How do I love thee? Let me count the ways.
~ Elizabeth Barrett Browning
February has been a month of romance since ages past. St. Valentine’s Day originated from Christian and Roman traditions - the Roman Catholic Church recognizes three martyred saints named Valentine or Valentinus. During the Middle Ages in France and England it was believed that February 14 was the beginning of birds' mating season, thus began the practice of celebrating Valentine's Day as a day for romance in the middle of February.
The oldest known valentine still in existence today is considered to be a poem written in 1415 by Charles, Duke of Orleans to his wife while he was imprisoned in the Tower of London following his capture at the Battle of Agincourt. Several years later, King Henry V hired a writer, John Lydgate, to compose a valentine note to Catherine of Valois.
During the 1600s, the holiday began to be popularly celebrated in Great Britain; and, by the mid -1700s, it was common for friends and lovers of all social classes to exchange small tokens of affection or handwritten notes. Due to improvements in the technology of printing in the late 1700s, printed cards began to replace written letters. The manufactured cards made it easier for people to express their emotions in a time when direct expression of one's feelings was discouraged. Less expensive postage rates also contributed to an increase in the popularity of posting valentines.
In the 1840s in Worcester, Massachusetts, a young woman named Esther A. Howland, inspired by the fancy lace-covered English valentines that her father sold in his Worcester stationery store, began to create and sell the first mass-produced valentines in the U.S.
Esther initially created several sample valentines and persuaded one of her brothers skilled in penmanship to inscribe sentiments in the cards. The valentines proved extremely popular - despite their high cost – many sold for $5 to $10 each, and very extravagant ones, bedecked with ribbons, satin, and silk, cost up to $30.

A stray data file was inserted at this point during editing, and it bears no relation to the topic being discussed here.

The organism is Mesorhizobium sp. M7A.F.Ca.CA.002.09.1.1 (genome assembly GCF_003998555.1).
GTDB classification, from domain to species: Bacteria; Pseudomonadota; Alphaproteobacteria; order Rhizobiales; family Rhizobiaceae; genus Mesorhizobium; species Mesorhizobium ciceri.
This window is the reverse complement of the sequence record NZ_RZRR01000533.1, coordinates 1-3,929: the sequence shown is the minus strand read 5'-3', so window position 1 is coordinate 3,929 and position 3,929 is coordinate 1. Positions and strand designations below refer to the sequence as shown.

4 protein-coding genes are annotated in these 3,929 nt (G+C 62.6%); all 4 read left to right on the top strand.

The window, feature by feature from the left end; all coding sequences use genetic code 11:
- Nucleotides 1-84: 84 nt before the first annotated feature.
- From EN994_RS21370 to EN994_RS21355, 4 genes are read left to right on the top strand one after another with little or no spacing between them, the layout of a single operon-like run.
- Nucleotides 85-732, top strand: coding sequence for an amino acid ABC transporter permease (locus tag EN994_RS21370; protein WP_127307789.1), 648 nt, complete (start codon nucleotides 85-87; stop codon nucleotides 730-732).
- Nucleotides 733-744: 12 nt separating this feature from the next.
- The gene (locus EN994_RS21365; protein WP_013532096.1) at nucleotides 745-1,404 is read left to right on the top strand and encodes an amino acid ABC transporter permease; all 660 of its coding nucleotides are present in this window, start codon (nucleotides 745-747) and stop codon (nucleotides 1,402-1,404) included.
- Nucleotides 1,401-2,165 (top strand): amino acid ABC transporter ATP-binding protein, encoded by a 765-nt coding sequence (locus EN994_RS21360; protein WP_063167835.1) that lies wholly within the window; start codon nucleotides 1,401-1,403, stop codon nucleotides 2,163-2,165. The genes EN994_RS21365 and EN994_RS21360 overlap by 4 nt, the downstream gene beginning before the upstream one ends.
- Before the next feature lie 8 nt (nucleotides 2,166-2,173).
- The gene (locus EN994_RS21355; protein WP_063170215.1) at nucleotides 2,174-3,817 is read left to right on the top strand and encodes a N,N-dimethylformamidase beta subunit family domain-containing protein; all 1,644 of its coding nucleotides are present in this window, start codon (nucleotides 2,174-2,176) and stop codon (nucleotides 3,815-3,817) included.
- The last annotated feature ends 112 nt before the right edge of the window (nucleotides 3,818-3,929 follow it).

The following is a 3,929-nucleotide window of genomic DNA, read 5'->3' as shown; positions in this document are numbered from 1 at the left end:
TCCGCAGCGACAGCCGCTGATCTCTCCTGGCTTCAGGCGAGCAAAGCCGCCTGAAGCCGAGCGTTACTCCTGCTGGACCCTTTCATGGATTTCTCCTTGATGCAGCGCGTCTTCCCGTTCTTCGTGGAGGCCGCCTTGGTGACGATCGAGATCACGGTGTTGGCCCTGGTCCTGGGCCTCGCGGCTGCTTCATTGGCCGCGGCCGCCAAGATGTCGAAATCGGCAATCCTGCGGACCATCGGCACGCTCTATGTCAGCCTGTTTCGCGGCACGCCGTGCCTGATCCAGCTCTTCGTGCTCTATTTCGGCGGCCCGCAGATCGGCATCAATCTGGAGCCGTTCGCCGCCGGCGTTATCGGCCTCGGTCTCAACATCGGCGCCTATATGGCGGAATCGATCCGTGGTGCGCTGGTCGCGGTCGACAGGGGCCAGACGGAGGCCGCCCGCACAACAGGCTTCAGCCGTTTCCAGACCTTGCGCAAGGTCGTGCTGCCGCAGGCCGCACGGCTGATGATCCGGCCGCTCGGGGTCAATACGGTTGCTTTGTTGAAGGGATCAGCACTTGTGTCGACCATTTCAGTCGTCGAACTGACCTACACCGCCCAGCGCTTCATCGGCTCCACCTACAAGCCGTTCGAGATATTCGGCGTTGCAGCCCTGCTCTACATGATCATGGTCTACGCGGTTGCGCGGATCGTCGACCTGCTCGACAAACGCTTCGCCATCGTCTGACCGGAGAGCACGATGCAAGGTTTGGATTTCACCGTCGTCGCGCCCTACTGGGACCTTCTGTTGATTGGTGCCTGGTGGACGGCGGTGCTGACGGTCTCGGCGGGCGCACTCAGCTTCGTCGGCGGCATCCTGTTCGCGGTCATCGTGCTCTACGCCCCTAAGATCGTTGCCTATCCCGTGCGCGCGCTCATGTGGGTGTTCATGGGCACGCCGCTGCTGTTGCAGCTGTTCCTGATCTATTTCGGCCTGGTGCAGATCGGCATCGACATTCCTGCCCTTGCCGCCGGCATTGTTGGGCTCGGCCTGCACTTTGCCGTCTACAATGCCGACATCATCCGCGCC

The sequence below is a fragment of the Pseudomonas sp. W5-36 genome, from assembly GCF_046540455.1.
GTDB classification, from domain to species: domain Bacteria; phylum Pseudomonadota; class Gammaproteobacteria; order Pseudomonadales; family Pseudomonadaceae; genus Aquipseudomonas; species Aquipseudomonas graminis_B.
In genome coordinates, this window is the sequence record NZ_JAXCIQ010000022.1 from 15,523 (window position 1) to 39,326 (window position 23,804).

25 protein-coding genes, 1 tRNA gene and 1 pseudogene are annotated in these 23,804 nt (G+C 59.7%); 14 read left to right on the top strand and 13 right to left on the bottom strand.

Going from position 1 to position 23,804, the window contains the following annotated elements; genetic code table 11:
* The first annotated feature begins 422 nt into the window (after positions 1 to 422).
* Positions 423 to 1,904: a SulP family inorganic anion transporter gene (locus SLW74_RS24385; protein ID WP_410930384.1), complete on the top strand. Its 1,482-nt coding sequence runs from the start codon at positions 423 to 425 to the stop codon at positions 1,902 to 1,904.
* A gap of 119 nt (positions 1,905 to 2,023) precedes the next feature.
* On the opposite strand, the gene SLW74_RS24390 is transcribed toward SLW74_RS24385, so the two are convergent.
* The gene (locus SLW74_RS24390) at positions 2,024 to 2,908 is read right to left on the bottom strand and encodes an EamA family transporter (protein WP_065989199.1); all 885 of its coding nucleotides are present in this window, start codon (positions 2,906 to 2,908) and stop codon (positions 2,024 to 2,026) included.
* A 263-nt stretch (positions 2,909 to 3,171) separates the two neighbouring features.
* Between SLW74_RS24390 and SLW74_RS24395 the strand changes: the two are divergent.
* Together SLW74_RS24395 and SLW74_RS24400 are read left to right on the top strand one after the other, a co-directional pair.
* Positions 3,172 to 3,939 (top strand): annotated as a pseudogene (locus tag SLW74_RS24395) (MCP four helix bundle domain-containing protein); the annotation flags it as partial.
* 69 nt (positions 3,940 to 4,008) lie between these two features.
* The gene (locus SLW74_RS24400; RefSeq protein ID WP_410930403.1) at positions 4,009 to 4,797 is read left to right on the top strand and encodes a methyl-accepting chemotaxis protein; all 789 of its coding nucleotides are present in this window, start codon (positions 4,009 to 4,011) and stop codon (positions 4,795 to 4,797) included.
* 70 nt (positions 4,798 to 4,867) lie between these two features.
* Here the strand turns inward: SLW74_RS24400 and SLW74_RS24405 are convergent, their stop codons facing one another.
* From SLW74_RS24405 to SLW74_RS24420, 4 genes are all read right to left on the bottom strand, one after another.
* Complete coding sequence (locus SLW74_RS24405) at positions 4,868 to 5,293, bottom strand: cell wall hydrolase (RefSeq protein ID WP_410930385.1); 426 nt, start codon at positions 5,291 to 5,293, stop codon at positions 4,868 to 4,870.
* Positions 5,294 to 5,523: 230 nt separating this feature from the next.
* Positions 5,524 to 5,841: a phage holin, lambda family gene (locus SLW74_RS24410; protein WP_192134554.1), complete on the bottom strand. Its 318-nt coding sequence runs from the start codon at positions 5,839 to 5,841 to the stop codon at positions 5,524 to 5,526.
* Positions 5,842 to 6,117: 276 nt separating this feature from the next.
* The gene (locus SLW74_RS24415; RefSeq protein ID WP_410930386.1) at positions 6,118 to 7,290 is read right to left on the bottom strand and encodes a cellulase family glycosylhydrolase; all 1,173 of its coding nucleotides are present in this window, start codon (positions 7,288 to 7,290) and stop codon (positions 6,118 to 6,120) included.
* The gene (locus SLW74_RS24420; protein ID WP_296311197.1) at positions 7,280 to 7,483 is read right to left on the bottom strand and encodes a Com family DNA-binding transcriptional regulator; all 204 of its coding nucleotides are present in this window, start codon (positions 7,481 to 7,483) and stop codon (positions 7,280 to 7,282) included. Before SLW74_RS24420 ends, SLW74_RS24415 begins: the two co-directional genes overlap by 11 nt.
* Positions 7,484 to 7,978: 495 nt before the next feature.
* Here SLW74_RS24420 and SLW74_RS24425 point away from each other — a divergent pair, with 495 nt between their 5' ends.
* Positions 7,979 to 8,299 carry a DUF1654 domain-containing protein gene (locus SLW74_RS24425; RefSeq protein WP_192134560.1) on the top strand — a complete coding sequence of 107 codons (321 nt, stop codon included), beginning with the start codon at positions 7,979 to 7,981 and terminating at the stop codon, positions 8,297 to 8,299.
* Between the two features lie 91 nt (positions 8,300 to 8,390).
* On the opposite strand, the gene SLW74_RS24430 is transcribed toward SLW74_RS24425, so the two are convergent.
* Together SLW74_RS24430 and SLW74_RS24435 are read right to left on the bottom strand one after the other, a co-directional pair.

Esther’s business boomed, and she recruited four friends to help her fulfill the orders and created an innovative assembly-line approach in making the cards. Seated at a long table, one worker cut out small colored lithographs of sentimental subjects, the next laid them on brilliantly glazed paper backgrounds, a third assembled the layers of lace paper that framed the central design, and the fourth pasted down a printed sentiment, typically inside the card or under a flap where only the recipient could see it. In 1881, Esther sold her business to the George C. Whitney Company.
While other manufacturers of valentines competed for the affection of the public, none could compete with the quality, taste, and style of Esther Howland. She is credited with having popularized the lace Valentine, and propelling it into a major industry and came to be known as "The Mother of the American Valentine"..
My bounty is as boundless as the sea,
My love as deep; the more I give to thee,
The more I have, for both are infinite.
~ William Shakespeare, Romeo and Juliet
A life without love is like a year without summer.
~ Swedish quote
Being deeply loved by someone gives you strength, while loving someone deeply gives you courage.
~ Lao Tzu
To love is to receive a glimpse of heaven.
~ Karen Sunde
Love is the only gold.
~ Alfred, Lord Tennyson
All thoughts, all passions, all delights,
Whatever stirs this mortal frame,
All are but ministers of love,
And feed his sacred flame.
~ Samuel Taylor Coleridge
I have found the paradox, that if you love until it hurts, there can be no more hurt, only more love.
~ Mother Teresa